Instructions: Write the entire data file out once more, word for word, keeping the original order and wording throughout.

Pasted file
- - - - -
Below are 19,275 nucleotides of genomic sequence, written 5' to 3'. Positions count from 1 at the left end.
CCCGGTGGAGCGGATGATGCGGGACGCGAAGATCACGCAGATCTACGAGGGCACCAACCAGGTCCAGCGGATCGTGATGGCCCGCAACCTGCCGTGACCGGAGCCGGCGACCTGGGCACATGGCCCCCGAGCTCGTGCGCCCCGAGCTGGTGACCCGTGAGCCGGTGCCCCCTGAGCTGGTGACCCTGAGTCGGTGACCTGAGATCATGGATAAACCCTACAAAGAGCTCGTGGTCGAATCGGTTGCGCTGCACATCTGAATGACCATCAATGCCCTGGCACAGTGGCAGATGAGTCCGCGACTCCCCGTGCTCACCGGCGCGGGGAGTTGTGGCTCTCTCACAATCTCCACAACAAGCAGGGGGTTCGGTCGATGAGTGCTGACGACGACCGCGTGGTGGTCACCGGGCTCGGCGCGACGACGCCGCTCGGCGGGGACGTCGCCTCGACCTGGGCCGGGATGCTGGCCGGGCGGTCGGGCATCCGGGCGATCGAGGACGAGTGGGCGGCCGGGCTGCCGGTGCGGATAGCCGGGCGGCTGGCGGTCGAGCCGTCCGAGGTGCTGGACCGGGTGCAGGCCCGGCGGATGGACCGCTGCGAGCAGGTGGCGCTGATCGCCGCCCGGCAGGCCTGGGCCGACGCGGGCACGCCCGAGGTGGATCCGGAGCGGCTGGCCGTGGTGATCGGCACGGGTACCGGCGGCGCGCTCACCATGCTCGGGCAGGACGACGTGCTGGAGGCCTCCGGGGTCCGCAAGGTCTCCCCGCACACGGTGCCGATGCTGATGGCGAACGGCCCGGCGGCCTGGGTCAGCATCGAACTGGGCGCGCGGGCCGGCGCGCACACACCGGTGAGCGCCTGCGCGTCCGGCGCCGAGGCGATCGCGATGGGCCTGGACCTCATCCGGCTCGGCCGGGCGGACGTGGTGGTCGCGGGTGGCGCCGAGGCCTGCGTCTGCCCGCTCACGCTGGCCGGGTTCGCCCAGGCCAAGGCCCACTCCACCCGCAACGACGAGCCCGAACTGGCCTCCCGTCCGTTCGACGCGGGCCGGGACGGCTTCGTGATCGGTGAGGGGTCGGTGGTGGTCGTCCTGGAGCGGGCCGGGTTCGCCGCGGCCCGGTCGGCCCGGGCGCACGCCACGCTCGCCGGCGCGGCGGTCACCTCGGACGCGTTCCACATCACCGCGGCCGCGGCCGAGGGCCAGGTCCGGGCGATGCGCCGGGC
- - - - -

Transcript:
Below are 19,275 nucleotides of genomic sequence, written 5' to 3'. Positions count from 1 at the left end.
CCCGGTGGAGCGGATGATGCGGGACGCGAAGATCACGCAGATCTACGAGGGCACCAACCAGGTCCAGCGGATCGTGATGGCCCGCAACCTGCCGTGACCGGAGCCGGCGACCTGGGCACATGGCCCCCGAGCTCGTGCGCCCCGAGCTGGTGACCCGTGAGCCGGTGCCCCCTGAGCTGGTGACCCTGAGTCGGTGACCTGAGATCATGGATAAACCCTACAAAGAGCTCGTGGTCGAATCGGTTGCGCTGCACATCTGAATGACCATCAATGCCCTGGCACAGTGGCAGATGAGTCCGCGACTCCCCGTGCTCACCGGCGCGGGGAGTTGTGGCTCTCTCACAATCTCCACAACAAGCAGGGGGTTCGGTCGATGAGTGCTGACGACGACCGCGTGGTGGTCACCGGGCTCGGCGCGACGACGCCGCTCGGCGGGGACGTCGCCTCGACCTGGGCCGGGATGCTGGCCGGGCGGTCGGGCATCCGGGCGATCGAGGACGAGTGGGCGGCCGGGCTGCCGGTGCGGATAGCCGGGCGGCTGGCGGTCGAGCCGTCCGAGGTGCTGGACCGGGTGCAGGCCCGGCGGATGGACCGCTGCGAGCAGGTGGCGCTGATCGCCGCCCGGCAGGCCTGGGCCGACGCGGGCACGCCCGAGGTGGATCCGGAGCGGCTGGCCGTGGTGATCGGCACGGGTACCGGCGGCGCGCTCACCATGCTCGGGCAGGACGACGTGCTGGAGGCCTCCGGGGTCCGCAAGGTCTCCCCGCACACGGTGCCGATGCTGATGGCGAACGGCCCGGCGGCCTGGGTCAGCATCGAACTGGGCGCGCGGGCCGGCGCGCACACACCGGTGAGCGCCTGCGCGTCCGGCGCCGAGGCGATCGCGATGGGCCTGGACCTCATCCGGCTCGGCCGGGCGGACGTGGTGGTCGCGGGTGGCGCCGAGGCCTGCGTCTGCCCGCTCACGCTGGCCGGGTTCGCCCAGGCCAAGGCCCACTCCACCCGCAACGACGAGCCCGAACTGGCCTCCCGTCCGTTCGACGCGGGCCGGGACGGCTTCGTGATCGGTGAGGGGTCGGTGGTGGTCGTCCTGGAGCGGGCCGGGTTCGCCGCGGCCCGGTCGGCCCGGGCGCACGCCACGCTCGCCGGCGCGGCGGTCACCTCGGACGCGTTCCACATCACCGCGGCCGCGGCCGAGGGCCAGGTCCGGGCGATGCGCCGGGC